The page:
Can China and the U.S. Coexist?

As it turns 70, can the People's Republic of China coexist with the United States?

Well I'm not one of these people believes that we're heading to war, The Thucydides Trap, rising power, declining power, necessarily goes confrontation, in part because China doesn't have global military power or diplomatic capabilities. And even on the economy and trade they need to work with the United States. Both sides, although we know that. But on technology we don't see coexistence. Right now, we see zero sumness. We see an end in unwinding globalization. I'm deeply concerned about that. That's why I think we're heading to a tech Cold War.

What does low voter turnout in their election mean for Afghanistan?

Not just low, like the lowest in recent history. And it's, you know, in part because the security is an enormous problem. It's actually dangerous, physically dangerous for people to vote. And because the people that are going to win ultimately don't have control of a lot of the country in Afghanistan. So, it's less about elections than is about basic security. You got to get that right, first.

Is Ukraine the new Berlin Wall?

No, but it's absolutely the thing that's going to be dividing the Americans the most, between Democrats and Republicans, over the course of the next months. Interestingly, for Ukraine itself, we're closer to a deal with the Russians than we have been at any point since 2014, during the invasion. There was that recent exchange of prisoners and the diplomacy with the Europeans is actually picking up a little bit. It's not great. But it's moving, finally, in the right direction

"I think there are certain times where you have tectonic shifts and change always happens that way."

On the latest episode of 'That Made All the Difference,' Vincent Stanley, Director of Philosophy at Patagonia, shares his thoughts on the role we all have to play in bringing our communities and the environment back to health.

For many, Paul Rusesabagina became a household name after the release of the 2004 tear-jerker film Hotel Rwanda, which was set during the 1994 Rwandan genocide.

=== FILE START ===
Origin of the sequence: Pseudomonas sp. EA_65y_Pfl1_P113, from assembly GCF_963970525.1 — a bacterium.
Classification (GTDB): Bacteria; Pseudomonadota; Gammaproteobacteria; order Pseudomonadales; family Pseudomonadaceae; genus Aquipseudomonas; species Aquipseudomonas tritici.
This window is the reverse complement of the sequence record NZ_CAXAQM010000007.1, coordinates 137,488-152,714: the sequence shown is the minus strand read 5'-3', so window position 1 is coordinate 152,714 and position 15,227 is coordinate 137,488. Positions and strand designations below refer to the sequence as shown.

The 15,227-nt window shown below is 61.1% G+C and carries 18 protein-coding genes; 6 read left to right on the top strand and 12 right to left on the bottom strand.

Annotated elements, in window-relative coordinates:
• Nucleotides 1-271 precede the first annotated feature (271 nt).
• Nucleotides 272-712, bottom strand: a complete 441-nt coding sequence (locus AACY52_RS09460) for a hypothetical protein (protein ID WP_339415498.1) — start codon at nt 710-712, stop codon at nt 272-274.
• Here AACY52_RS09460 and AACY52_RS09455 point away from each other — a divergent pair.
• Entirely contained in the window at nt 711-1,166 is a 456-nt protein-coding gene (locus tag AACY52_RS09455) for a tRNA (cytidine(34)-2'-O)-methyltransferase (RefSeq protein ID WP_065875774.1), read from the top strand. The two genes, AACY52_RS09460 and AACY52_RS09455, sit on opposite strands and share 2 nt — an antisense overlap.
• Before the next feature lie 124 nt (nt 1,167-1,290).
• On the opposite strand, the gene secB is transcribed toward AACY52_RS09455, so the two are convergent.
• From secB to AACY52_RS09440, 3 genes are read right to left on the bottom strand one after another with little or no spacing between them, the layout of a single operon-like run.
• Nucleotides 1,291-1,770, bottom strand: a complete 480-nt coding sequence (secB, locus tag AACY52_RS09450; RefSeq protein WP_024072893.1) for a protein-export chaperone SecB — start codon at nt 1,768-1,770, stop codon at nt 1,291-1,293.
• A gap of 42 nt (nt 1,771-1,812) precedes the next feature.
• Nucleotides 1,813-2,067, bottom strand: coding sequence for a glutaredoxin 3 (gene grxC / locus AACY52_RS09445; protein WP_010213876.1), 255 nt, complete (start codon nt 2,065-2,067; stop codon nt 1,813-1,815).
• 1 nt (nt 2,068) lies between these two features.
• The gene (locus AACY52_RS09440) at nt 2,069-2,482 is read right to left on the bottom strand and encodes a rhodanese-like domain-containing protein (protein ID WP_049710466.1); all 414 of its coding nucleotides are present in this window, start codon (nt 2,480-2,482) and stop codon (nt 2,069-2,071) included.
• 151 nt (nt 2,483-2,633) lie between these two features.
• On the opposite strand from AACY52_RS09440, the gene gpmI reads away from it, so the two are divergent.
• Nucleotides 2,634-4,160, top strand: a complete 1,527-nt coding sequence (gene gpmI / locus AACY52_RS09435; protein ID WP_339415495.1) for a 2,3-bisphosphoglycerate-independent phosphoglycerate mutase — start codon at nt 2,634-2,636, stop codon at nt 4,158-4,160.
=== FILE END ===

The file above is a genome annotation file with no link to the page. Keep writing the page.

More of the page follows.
Rusesabagina, who used his influence as a hotel manager to save the lives of more than 1,000 Rwandans, has again made headlines in recent weeks after he was reportedly duped into boarding a flight to Kigali, Rwanda's capital, where he was promptly arrested on terrorism, arson, kidnapping and murder charges. Rusesabagina's supporters say he is innocent and that the move is retaliation against the former "hero" for his public criticism of President Paul Kagame, who has ruled the country with a strong hand since ending the civil war in the mid 1990s.

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Listen: Have you ever heard of Blue Zones? They're communities all around the globe—from Sardinia to Okinawa to Loma Linda, CA—where residents exceed the average human lifespan by years, and even decades. While they've been studied for the lessons we can learn about health, lifestyle, and environment, you don't have to live in a Blue Zone to experience increased longevity. It's happening everywhere. In fact, the number of people over 80 is expected to triple by 2050, reaching nearly half a billion. This episode of Living Beyond Borders focuses on the geopolitical and economic implications of an aging global population, how to make the most of new chapters in your life as you age, and what it all means for your money and the world around you.

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Born in the ashes of World War II, the United Nations now marks its 75th anniversary amid another global crisis. But is the world ready to come together today as it did decades ago? Ian Bremmer offers a brief history of the organization, and some memorable moments from years gone by, as the UN's 193 member states gather virtually for the 2020 General Assembly.

Watch the episode: UN Secretary-General António Guterres: Why we still need the United Nations


Kevin Sneader, global managing partner for McKinsey & Company, provides perspective on how corporate business leaders think in response to the coronavirus crisis:

How can business leaders approach budget planning for 2021 when the environment is so uncertain?

In short, I believe that the planning process for 2021 presents an opportunity to turn hard earned lessons from the COVID-19 pandemic. It's an enduring exercise that links strategy to value. Now, five steps are needed for this to happen.

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